Classic stir-fried rice noodles – reminiscent of the street-side Pad Thai counters in Bangkok – dunked in creamy, sweet and spicy peanut sauce. Deceptively easy and quick to prepare, (as long as you get the cook on the noodles right :P), top marks in the nutrition department if you take care to balance the macros and micros in the dish.
I love noodles. Pad Thai noodles are my new-found obsession, as contrary to their wheat-noodle counterparts they’re much easier and quicker to prepare, and in contrast to their street-side Indo Chinese Chowmein variant, Pad Thai can be made using healthier ingredients.
I can hear the objections in your mind already – “But they’re made of rice, and you know, rice is carbs! How could you eat that!” I have oft tried to fight this stigma – rice (or any other starchy food) is not the enemy; it’s more how you pair it and the quantity you consume. It’s okay to consume simple carbs if you pair them with foods rich in fiber, add protein to the mix along with healthy fats – it’s all in the balance, people! Having said that, rice noodles might not be the right pick for you if you’re in midst of a specific diet regime like Paleo or Keto – all the carbs in this scenario (scant as they may be) should be complex for that duration.
Adding greens to your stir-fry dish, along with a good protein source is a great idea to keep it balanced and nutritious. I added water amaranth greens (known as ponnaganti locally; rich in folic acid and vitamins B, K and C), bell peppers, spring onions and garlic, along with fried tofu. You could add your unique spin to it – add slices of boiled egg/ shrimp/ or even a different sauce to keep it interesting!
When it comes to Pad Thai, it’s essential to get the cook on the rice noodles right. Do pay attention to the size and shape of the rice noodles – these thin, flat noodles are typically available in size variants – 1mm, 3mm, 5mm, 10mm. Leela of SheSimmers.com recommends that 3-5mm noodles are ideal for achieving that chewy-yet-soft texture we all love so much at the authentic Thai restaurants. Do follow the instructions on the pack to get the right cook on the noodles, else they could turn gummy and mushy. I choose to but 3mm flat noodles and soak them in lukewarm water for 5 minutes, stirring them once in a while to loosen them up. Blanching is a strict no-no – it’s the easiest way to getting gummy noodles.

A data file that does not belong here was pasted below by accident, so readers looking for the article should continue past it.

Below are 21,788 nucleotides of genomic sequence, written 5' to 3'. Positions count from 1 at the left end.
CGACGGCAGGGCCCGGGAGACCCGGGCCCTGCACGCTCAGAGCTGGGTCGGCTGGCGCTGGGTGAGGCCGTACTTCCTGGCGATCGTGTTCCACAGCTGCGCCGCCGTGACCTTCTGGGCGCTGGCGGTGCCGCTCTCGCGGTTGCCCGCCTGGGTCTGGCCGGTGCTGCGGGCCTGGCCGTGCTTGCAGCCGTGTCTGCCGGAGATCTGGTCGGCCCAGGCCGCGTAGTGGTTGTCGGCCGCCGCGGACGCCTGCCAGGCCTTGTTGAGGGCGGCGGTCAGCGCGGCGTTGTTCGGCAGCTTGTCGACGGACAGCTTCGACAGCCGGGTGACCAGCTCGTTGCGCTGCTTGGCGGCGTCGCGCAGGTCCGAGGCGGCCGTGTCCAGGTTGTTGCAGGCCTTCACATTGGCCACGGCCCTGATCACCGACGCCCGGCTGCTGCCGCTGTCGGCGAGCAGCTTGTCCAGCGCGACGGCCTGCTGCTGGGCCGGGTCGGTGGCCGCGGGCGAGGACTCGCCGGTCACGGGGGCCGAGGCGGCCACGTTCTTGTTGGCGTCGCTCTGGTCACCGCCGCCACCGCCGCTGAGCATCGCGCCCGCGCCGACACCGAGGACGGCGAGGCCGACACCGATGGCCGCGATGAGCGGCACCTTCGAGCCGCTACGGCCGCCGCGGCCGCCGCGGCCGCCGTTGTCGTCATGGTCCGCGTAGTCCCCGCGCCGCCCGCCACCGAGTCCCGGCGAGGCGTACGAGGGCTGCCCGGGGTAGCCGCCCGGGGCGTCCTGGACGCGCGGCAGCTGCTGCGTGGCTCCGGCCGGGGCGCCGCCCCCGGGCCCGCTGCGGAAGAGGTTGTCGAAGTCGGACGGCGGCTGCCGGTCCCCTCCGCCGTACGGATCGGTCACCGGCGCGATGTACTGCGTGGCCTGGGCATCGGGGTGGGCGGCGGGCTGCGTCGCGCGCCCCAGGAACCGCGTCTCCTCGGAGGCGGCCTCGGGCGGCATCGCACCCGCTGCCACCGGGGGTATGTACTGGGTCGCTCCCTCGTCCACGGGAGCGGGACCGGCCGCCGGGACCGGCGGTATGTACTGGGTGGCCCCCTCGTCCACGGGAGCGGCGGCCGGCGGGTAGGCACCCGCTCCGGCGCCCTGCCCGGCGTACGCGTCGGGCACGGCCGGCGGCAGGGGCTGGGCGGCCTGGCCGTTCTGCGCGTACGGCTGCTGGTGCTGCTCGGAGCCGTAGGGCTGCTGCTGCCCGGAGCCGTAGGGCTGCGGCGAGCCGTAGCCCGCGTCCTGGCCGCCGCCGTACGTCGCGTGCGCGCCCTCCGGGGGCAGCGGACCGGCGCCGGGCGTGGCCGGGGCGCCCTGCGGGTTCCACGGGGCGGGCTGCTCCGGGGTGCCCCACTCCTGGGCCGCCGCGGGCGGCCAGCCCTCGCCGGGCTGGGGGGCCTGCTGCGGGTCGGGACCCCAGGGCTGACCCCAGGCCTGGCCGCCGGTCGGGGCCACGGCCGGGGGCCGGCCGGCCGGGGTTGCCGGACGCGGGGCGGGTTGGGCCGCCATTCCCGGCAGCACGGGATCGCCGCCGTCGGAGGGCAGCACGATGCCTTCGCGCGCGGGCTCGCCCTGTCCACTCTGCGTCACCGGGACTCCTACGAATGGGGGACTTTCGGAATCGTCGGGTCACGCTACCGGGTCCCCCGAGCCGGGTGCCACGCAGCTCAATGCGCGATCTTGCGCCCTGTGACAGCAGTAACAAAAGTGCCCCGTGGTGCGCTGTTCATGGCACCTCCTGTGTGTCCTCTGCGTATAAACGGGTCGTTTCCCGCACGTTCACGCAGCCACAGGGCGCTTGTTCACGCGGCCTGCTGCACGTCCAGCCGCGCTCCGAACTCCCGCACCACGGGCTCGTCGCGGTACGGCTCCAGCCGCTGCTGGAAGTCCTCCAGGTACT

RECIPE: PAD THAI NOODLES & FRIED TOFU IN PEANUT SAUCE
Preparation Time: 20 minutes
- 110g (approx. 2 cakes) rice noodles (3mm; I used ones from Pantai Norasingh brand)
- 150g tofu slices
- 1-2 stalks spring onions, chopped
- 5-6 garlic pods, minced
- 2 bell peppers, green/ yellow/ red, thinly sliced in strips
- 2 cups water amaranth greens, washed
- 4-5 sprigs of coriander/ cilantro
- 1 cup thai peanut sauce (see recipe here)
- 1.5 tbsp apple cider vinegar
- 1 tsp paprika flakes
- Salt, to taste
- 1.5 tbsp peanut oil, divided
Soak rice noodle cakes in lukewarm water for instructed duration of time. Drain and leave aside. Check the consistency of the noodles and correct.
Prepare the tofu slices by pressing beneath a heavy pan or chopping board to release the retained water. Cut into small cubes. Marinate in salt, paprika and apple cide vinegar for 10 minutes.
Heat some of the oil in a shallow pan and shallow-fry the marinated tofu cubes until golden brown. Set aside on paper napkins.
Heat remaining oil in a wok and add chopped spring onions, minced garlic, bell peppers and amaranth greens. Sauté for 3 minutes. Add the drained rice noodles and fried tofu cubes. Mix well.
Serve the noodles in bowls. Pour the Thai peanut sauce (recipe here) over noodles generously.
I’d love to hear how this recipe turned out for you, if you tried it. Do post a pic on Instagram and tag #fitfoodiediary in the picture!
NUTRITION INFORMATION (per serving)*
|Of which, Fiber||9 g|
*Recipe is for 2 servings; all values in grams.